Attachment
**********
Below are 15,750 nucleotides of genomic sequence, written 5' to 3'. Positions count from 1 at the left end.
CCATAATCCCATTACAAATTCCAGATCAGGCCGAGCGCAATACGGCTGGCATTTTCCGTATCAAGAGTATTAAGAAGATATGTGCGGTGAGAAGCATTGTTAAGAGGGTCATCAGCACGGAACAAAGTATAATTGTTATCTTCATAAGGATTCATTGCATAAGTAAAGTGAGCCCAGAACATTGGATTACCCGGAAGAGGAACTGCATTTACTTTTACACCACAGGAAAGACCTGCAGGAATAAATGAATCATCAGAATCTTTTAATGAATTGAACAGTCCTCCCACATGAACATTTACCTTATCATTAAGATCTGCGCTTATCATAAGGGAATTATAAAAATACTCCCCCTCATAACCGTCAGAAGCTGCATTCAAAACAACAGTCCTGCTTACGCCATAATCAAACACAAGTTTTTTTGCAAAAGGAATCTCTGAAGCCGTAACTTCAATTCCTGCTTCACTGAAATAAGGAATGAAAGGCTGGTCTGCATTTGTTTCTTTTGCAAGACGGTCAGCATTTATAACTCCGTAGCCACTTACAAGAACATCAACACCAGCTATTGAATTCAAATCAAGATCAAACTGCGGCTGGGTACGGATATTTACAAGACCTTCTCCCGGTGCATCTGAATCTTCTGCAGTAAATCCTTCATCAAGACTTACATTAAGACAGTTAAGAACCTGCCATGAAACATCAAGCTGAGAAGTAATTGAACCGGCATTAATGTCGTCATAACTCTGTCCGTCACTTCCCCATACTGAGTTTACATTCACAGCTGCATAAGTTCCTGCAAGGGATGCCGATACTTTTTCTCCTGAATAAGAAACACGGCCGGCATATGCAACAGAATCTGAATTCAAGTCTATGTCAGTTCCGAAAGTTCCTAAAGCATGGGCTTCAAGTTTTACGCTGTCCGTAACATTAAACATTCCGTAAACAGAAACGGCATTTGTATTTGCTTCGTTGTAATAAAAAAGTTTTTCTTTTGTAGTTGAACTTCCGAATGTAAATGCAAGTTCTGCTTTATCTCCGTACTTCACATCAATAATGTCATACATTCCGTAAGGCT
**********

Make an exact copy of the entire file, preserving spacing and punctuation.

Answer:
Below are 15,750 nucleotides of genomic sequence, written 5' to 3'. Positions count from 1 at the left end.
CCATAATCCCATTACAAATTCCAGATCAGGCCGAGCGCAATACGGCTGGCATTTTCCGTATCAAGAGTATTAAGAAGATATGTGCGGTGAGAAGCATTGTTAAGAGGGTCATCAGCACGGAACAAAGTATAATTGTTATCTTCATAAGGATTCATTGCATAAGTAAAGTGAGCCCAGAACATTGGATTACCCGGAAGAGGAACTGCATTTACTTTTACACCACAGGAAAGACCTGCAGGAATAAATGAATCATCAGAATCTTTTAATGAATTGAACAGTCCTCCCACATGAACATTTACCTTATCATTAAGATCTGCGCTTATCATAAGGGAATTATAAAAATACTCCCCCTCATAACCGTCAGAAGCTGCATTCAAAACAACAGTCCTGCTTACGCCATAATCAAACACAAGTTTTTTTGCAAAAGGAATCTCTGAAGCCGTAACTTCAATTCCTGCTTCACTGAAATAAGGAATGAAAGGCTGGTCTGCATTTGTTTCTTTTGCAAGACGGTCAGCATTTATAACTCCGTAGCCACTTACAAGAACATCAACACCAGCTATTGAATTCAAATCAAGATCAAACTGCGGCTGGGTACGGATATTTACAAGACCTTCTCCCGGTGCATCTGAATCTTCTGCAGTAAATCCTTCATCAAGACTTACATTAAGACAGTTAAGAACCTGCCATGAAACATCAAGCTGAGAAGTAATTGAACCGGCATTAATGTCGTCATAACTCTGTCCGTCACTTCCCCATACTGAGTTTACATTCACAGCTGCATAAGTTCCTGCAAGGGATGCCGATACTTTTTCTCCTGAATAAGAAACACGGCCGGCATATGCAACAGAATCTGAATTCAAGTCTATGTCAGTTCCGAAAGTTCCTAAAGCATGGGCTTCAAGTTTTACGCTGTCCGTAACATTAAACATTCCGTAAACAGAAACGGCATTTGTATTTGCTTCGTTGTAATAAAAAAGTTTTTCTTTTGTAGTTGAACTTCCGAATGTAAATGCAAGTTCTGCTTTATCTCCGTACTTCACATCAATAATGTCATACATTCCGTAAGGCT